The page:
A significant amount of confidential data from the U.S. Census Bureau and other governmental entities will soon become available for free to Penn researchers who qualify because of the University’s part in establishing a new Federal Statistical Research Data Center (FSRDC) in Philadelphia.
The center itself—a partnership with Penn State University, Drexel University, and the Federal Reserve Bank of Philadelphia—is a secure lab that will live in the Bank’s already protected facility at Ten Independence Mall. But access to the information means much more, says Iourii Manovskii, an associate professor of economics in the School of Arts & Sciences (SAS), who is leading Penn’s part of the project.
“From the viewpoint of Penn, this investment will pay back in many ways,” he says.
The datasets, among the largest and highest quality collected by the U.S. government, enable unique empirical research and more meaningful study and analysis. Access to them will facilitate better funding opportunities from organizations such as the National Science Foundation, and make the University more attractive for high-caliber faculty and graduate students, in particular giving the latter a competitive job market edge.
“It’s a massive amount of data on individuals and businesses, which is all linkable across datasets,” Manovskii says. “That means you can do things that were never possible before.”
Previously, for example, the Census Bureau collected vast individual-level data, but made public only some aggregate statistics or suppressed the micro-level data released to researchers. The FSRDC, however, will enable Penn researchers to dig deeper, with access to the full trove of original micro data.
University-wide interest in the information is clear from the researchers across diverse fields who worked to bring the center here: Dirk Krueger of the Department of Economics; Daniel Polsky of the Leonard Davis Institute of Health Economics; Kent Smetters of the Wharton Public Policy Initiative; and Irma Elo of Population Studies, as well as the support from SAS and the Office of the Vice Provost for Research.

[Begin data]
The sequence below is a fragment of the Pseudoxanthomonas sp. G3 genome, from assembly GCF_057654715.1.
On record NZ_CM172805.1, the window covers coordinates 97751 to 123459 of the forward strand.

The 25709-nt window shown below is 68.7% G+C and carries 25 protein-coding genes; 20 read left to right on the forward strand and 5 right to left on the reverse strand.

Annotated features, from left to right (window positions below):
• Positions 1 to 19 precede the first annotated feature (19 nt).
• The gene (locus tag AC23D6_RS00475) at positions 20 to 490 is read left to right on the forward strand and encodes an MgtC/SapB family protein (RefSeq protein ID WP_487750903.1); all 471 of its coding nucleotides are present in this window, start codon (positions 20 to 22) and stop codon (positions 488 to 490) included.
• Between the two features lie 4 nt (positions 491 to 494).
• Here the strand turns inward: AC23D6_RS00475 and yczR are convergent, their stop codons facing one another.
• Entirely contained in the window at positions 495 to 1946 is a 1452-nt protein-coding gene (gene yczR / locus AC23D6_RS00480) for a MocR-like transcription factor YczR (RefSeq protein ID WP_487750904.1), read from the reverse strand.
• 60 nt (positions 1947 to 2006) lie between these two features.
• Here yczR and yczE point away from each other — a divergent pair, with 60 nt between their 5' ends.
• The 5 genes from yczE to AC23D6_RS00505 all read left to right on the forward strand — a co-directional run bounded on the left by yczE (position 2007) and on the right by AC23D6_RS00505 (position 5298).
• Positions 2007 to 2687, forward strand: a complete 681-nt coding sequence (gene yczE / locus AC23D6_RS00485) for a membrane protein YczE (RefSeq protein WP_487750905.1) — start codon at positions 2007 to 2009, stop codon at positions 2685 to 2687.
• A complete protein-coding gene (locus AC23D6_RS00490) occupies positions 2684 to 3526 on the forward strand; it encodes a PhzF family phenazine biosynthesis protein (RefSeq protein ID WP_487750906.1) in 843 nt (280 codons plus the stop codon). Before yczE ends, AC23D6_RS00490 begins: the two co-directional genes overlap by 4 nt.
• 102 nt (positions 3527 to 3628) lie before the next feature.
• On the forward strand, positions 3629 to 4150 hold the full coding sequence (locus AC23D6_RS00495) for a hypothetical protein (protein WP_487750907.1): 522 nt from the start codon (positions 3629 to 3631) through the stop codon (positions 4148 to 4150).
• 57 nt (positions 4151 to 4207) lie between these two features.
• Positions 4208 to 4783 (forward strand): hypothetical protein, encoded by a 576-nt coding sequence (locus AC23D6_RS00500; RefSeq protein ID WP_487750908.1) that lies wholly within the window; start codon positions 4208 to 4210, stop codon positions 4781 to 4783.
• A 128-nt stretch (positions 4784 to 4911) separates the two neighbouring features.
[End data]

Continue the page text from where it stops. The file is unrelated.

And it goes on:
The data breaks down into four categories: demographics, economics, health, and matched employer-employee data used to study job-level earning histories. Because of the new FSRDC’s sensitive nature, those interested in using it must get project approval from an administrator at the center and the Census Bureau to use very specific data sets related to their project, then pass a background check and a screening, as well as swear an oath to uphold all privacy of any user data they see before they can begin their research—which they must conduct entirely within the lab’s walls. Researchers must submit their final data to the Census Bureau before publishing to ensure any personal information is omitted.
Manovskii says that for new users, full approval could take, at a minimum, five to six months. The Philadelphia center won’t open until April 2017, but due to the lengthy process, he recommends researchers start contemplating projects now. To that end, he’s hosting a workshop for potential users on Friday, Dec. 2, with the director and administrator of another FSRDC that is already operational.
“In the scheme of things, it’s a big deal for us,” Manovskii says. “Until now, such detailed and high-quality U.S. data was impossible to get. Now, researchers can use it. Researchers at Penn can use it. And for me, that makes an enormous difference.”